I hope you all had a great Halloween! I sure did with seeing all the kids trick-or-treating in my neighborhood! I still have plenty of candy leftover.
I can’t believe that I’ve been doing this for 40 chapters! Before you know it, it’s going to be 50! I’ll have something planned for the latter!
In the meantime, I’ve been finishing plenty of books. I’m still reading The Number Ones by Tom Breihan, and I started two new books recently that I’d love to show you. You’ll see that these have something fascinating in common.
Let’s begin with our first title!
The Book Woman of Troublesome Creek by Kim Michele Richardson is about 19-year-old Cussy Carter – the last living female of the Blue People ancestry – who lives in Kentucky. In 1936, the lonely young Appalachian woman joins the historical Pack Horse Library Project of Kentucky and becomes a librarian. She rides across slippery creek beds and up treacherous mountains with her faithful mule Junia to deliver books and other reading material to those most in need in Eastern Kentucky. To the mountain folk, Cussy becomes known as “Bluet.” She confronts those suspicious of her blue skin and of the unique government program as well as befriends a cast of colorful (no pun intended) characters. Cussy is determined to bring comfort and joy, instill literacy, and give those who have nothing something that will take them to faraway lands.
This book is loosely based on the Blue Fugates – a family who were known to carry a genetic trait that led to the blood disorder methemoglobinemia, causing skin to appear blue. I never knew about this family nor about the aforementioned condition. So far, the novel itself doesn’t divulge into the medical history, for it’s more focused on how Cussy deals with prejudice and how she proves she’s a worthy member of society despite the unusual skin color.
At the same time, I knew about the Pack Horse Library Project of Kentucky that the Franklin Delano Roosevelt administration set up prior to reading this book. Not only did they allowed the less fortunate to obtain books and other reading materials, but they also provided jobs for women in the area. The back of the novel explains more of the history of this highly unique program, which is always necessary whenever an obscure event or organization is discussed in historical fiction.
I will automatically like any main character that’s a librarian, but Cussy is more than that. She’s willing to do anything for her patrons even if that means traveling through the toughest terrain that Eastern Kentucky has to offer. And yet, she’s a gentle and empathetic soul. The book can be a little too melodramatic in showing her struggles (ie her getting rapped by her now-dead husband and latter attacked by his perverted priest cousin), but it retains the emphasis on her survival as opposed to her suffering.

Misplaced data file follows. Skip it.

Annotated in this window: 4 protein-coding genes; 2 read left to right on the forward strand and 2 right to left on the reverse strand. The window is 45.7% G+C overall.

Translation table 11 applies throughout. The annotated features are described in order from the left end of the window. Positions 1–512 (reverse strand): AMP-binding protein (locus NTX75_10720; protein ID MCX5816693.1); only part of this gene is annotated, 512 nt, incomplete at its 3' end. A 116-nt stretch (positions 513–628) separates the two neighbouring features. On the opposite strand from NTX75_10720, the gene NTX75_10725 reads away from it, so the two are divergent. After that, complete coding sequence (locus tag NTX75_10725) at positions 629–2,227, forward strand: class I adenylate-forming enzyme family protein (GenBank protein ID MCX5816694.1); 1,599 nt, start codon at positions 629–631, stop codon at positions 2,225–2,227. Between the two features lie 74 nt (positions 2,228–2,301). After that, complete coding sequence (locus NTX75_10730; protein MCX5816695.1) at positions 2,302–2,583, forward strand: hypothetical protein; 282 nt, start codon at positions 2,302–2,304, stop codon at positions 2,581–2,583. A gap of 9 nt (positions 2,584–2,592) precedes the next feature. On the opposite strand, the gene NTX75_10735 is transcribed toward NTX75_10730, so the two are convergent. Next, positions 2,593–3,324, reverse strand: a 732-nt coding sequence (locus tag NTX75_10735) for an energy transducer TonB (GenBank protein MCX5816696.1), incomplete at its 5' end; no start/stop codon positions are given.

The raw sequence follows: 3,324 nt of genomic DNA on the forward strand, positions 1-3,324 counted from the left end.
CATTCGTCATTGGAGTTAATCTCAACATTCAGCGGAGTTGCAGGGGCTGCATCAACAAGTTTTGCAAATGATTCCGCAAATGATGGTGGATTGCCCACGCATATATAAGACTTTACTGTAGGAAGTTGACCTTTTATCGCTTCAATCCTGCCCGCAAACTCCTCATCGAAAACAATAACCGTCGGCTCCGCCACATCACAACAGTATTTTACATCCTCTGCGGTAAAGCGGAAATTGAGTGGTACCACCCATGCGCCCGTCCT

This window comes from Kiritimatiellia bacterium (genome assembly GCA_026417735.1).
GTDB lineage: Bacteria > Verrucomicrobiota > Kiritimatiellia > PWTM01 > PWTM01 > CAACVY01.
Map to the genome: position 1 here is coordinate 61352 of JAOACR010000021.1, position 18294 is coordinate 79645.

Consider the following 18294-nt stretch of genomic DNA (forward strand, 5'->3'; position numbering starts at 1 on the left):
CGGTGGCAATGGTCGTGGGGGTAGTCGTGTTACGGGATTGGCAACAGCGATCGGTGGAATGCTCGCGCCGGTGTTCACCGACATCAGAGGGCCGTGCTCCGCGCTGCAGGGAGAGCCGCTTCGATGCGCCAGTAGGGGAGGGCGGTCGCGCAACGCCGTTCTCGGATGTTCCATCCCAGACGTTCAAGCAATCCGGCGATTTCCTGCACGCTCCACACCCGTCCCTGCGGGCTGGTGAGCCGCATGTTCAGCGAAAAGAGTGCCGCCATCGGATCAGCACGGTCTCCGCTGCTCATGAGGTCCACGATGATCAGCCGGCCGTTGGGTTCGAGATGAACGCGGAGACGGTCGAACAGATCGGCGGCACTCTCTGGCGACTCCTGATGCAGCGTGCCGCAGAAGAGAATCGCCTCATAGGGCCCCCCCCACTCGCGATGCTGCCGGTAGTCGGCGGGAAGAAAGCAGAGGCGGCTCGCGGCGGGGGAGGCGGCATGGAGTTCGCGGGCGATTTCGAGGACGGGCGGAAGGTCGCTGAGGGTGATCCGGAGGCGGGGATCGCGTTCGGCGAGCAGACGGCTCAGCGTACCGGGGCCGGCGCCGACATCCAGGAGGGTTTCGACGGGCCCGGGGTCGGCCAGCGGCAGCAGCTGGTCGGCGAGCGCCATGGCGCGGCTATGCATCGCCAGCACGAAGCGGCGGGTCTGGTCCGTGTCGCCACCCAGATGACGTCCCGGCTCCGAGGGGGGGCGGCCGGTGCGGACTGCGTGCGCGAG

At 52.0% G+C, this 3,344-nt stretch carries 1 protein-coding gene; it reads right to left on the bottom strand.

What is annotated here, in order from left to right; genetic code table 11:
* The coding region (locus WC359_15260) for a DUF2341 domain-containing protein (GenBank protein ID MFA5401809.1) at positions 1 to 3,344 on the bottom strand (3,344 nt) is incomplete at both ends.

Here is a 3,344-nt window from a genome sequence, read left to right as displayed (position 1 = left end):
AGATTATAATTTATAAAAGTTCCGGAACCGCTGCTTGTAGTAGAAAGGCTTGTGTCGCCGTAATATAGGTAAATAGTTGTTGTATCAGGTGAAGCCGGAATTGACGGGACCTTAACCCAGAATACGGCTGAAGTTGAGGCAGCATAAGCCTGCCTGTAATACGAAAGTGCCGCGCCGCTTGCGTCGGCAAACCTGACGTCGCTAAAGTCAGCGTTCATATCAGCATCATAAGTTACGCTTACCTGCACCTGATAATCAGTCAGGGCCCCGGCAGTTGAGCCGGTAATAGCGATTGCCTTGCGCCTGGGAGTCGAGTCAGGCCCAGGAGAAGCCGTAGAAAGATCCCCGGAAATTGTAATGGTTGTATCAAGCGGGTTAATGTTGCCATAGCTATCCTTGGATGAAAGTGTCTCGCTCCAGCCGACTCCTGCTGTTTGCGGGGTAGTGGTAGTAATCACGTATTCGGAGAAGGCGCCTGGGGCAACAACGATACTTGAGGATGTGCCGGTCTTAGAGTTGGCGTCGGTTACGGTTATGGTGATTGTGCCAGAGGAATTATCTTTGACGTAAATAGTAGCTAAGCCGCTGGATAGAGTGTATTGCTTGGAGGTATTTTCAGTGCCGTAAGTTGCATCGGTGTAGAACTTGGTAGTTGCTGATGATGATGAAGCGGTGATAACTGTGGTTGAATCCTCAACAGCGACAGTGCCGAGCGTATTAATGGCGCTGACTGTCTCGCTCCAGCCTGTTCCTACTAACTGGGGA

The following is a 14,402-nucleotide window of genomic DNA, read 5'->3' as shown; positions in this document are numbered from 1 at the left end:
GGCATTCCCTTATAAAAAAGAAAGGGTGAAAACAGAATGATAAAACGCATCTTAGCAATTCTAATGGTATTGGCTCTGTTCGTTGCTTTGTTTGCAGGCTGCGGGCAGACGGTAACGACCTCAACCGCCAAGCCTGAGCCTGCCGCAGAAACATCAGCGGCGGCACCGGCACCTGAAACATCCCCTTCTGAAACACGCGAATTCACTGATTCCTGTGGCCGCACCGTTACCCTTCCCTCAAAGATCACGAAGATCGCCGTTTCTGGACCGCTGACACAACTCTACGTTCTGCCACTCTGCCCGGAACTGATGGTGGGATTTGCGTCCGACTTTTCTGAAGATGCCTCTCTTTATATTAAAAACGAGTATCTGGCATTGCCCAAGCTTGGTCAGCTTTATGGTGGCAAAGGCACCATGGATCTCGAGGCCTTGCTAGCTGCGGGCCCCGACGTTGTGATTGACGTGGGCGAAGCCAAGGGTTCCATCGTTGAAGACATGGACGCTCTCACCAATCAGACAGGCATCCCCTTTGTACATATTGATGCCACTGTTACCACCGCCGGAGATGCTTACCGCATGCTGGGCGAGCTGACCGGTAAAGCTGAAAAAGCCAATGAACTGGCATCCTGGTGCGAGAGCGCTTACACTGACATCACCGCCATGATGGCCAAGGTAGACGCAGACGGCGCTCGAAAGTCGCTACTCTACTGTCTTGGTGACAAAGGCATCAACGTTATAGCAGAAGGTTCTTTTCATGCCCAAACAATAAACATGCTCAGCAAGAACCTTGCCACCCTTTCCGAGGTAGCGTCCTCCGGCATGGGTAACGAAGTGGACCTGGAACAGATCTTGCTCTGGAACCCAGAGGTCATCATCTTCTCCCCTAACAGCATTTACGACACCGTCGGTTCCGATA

I’m curious to how the rest of The Book Woman of Troublesome Creek unfolds!
And now, here’s the second and final book in this chapter!
The Last White Man by Mohsin Hamid is a title that challenges readers to reimagine who they think they are in the future, and how they can come together. One day, Anders – a white man – wakes up to find that his skin has turned dark. At first, he tells only Oona – a friend turned lover. But soon, similar occurrences are reported across the country. Some find this to be the long-dreaded overturning of the established order, to be resisted until the end. To others like Ander’s father and Oona’s mother, it’s a sense of profound loss with profound love. As the bond between Anders and Oona deepens, it brings out a chance to see others, face to face anew.
Now, one may be wondering, “Emily, why are you reading this?”
Well, part of it is to get revenge on the television host who’s been espousing the Great Replacement Theory recently. I knew more of the plot after hearing that person talk about on their show one day. The other reason is that Lit Hub promoted the novel a lot when it initially came out, and I really liked the cover. It’s eye-catching (no pun intended).
I’ve only read about 50 pages so far, and I find the concept wholly unique. I don’t think I’ve read a book that involves white people having their skins turn dark. I’m sure there are horror and science fiction novels that deal with that scenario, yet I’ve never seen it play out in contemporary literature. Yes, there’s also the musical Finian’s Rainbow, in which one character – a U.S. Senator – turns black in order to learn the lesson of becoming a better person by not being a bigot (spoilers: he gets turned back to white at the end of the show). But in the case of The Last White Man, it’s not interested in telling people that prejudice is bad. In fact, Anders’s skin turns dark right on the first page prior to the readers knowing anything about him except being white.
Instead, it seems to be more fascinated with how this change will affect society as a whole, specifically how one navigates having dark skin and the perceptions associated with it. So far, no explanation has been given to why white people like Anders are developing brown and black skin, and it doesn’t seem like there will be nor does it imply will they return to their original “color.” This is a more reinvigorating take than “discrimination = bad.”
So far, I have one complaint about the novel: the run-on sentences. This is the first book that I’ve read from Mohsin Hamid, so I don’t know if this is a common thing in his work. With that being said, one sentence makes up one paragraph, and it can be very long. I wanted to see a period somewhere instead a bunch of commas. We’ll see how long I tolerate that aspect.
I look forward to reading the rest of this novel to see where this unique concept goes!
We have now come to the end of the fortieth chapter of “What Am I Reading?”
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